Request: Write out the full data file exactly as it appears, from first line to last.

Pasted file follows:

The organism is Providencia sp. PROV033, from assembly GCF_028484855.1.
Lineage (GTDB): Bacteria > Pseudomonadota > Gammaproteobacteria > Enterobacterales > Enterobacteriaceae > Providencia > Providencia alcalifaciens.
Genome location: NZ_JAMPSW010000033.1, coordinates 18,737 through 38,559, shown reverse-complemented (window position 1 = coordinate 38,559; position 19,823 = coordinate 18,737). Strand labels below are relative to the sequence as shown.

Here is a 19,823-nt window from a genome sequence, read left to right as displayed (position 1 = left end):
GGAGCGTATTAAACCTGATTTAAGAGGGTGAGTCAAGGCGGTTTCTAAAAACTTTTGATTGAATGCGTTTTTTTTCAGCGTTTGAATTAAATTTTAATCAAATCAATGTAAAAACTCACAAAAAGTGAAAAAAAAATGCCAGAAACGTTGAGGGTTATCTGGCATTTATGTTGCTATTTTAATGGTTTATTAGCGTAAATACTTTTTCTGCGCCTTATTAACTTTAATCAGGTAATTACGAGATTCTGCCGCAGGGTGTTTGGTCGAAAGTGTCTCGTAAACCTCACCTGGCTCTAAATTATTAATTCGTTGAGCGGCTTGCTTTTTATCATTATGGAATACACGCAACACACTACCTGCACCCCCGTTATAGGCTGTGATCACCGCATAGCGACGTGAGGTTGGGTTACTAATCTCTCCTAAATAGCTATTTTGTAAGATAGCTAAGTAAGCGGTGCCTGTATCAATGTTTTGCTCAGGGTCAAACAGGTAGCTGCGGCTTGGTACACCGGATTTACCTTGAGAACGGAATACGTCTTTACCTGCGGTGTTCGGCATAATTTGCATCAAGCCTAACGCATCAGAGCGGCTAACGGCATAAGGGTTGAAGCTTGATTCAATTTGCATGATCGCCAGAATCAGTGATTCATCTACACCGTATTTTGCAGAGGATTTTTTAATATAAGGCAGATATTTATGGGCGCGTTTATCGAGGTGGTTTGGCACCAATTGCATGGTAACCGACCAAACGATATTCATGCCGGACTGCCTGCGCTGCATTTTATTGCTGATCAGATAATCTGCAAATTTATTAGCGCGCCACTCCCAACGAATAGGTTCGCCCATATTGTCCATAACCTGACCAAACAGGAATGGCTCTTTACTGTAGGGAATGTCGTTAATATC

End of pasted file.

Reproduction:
The organism is Providencia sp. PROV033, from assembly GCF_028484855.1.
Lineage (GTDB): Bacteria > Pseudomonadota > Gammaproteobacteria > Enterobacterales > Enterobacteriaceae > Providencia > Providencia alcalifaciens.
Genome location: NZ_JAMPSW010000033.1, coordinates 18,737 through 38,559, shown reverse-complemented (window position 1 = coordinate 38,559; position 19,823 = coordinate 18,737). Strand labels below are relative to the sequence as shown.

Here is a 19,823-nt window from a genome sequence, read left to right as displayed (position 1 = left end):
GGAGCGTATTAAACCTGATTTAAGAGGGTGAGTCAAGGCGGTTTCTAAAAACTTTTGATTGAATGCGTTTTTTTTCAGCGTTTGAATTAAATTTTAATCAAATCAATGTAAAAACTCACAAAAAGTGAAAAAAAAATGCCAGAAACGTTGAGGGTTATCTGGCATTTATGTTGCTATTTTAATGGTTTATTAGCGTAAATACTTTTTCTGCGCCTTATTAACTTTAATCAGGTAATTACGAGATTCTGCCGCAGGGTGTTTGGTCGAAAGTGTCTCGTAAACCTCACCTGGCTCTAAATTATTAATTCGTTGAGCGGCTTGCTTTTTATCATTATGGAATACACGCAACACACTACCTGCACCCCCGTTATAGGCTGTGATCACCGCATAGCGACGTGAGGTTGGGTTACTAATCTCTCCTAAATAGCTATTTTGTAAGATAGCTAAGTAAGCGGTGCCTGTATCAATGTTTTGCTCAGGGTCAAACAGGTAGCTGCGGCTTGGTACACCGGATTTACCTTGAGAACGGAATACGTCTTTACCTGCGGTGTTCGGCATAATTTGCATCAAGCCTAACGCATCAGAGCGGCTAACGGCATAAGGGTTGAAGCTTGATTCAATTTGCATGATCGCCAGAATCAGTGATTCATCTACACCGTATTTTGCAGAGGATTTTTTAATATAAGGCAGATATTTATGGGCGCGTTTATCGAGGTGGTTTGGCACCAATTGCATGGTAACCGACCAAACGATATTCATGCCGGACTGCCTGCGCTGCATTTTATTGCTGATCAGATAATCTGCAAATTTATTAGCGCGCCACTCCCAACGAATAGGTTCGCCCATATTGTCCATAACCTGACCAAACAGGAATGGCTCTTTACTGTAGGGAATGTCGTTAATATC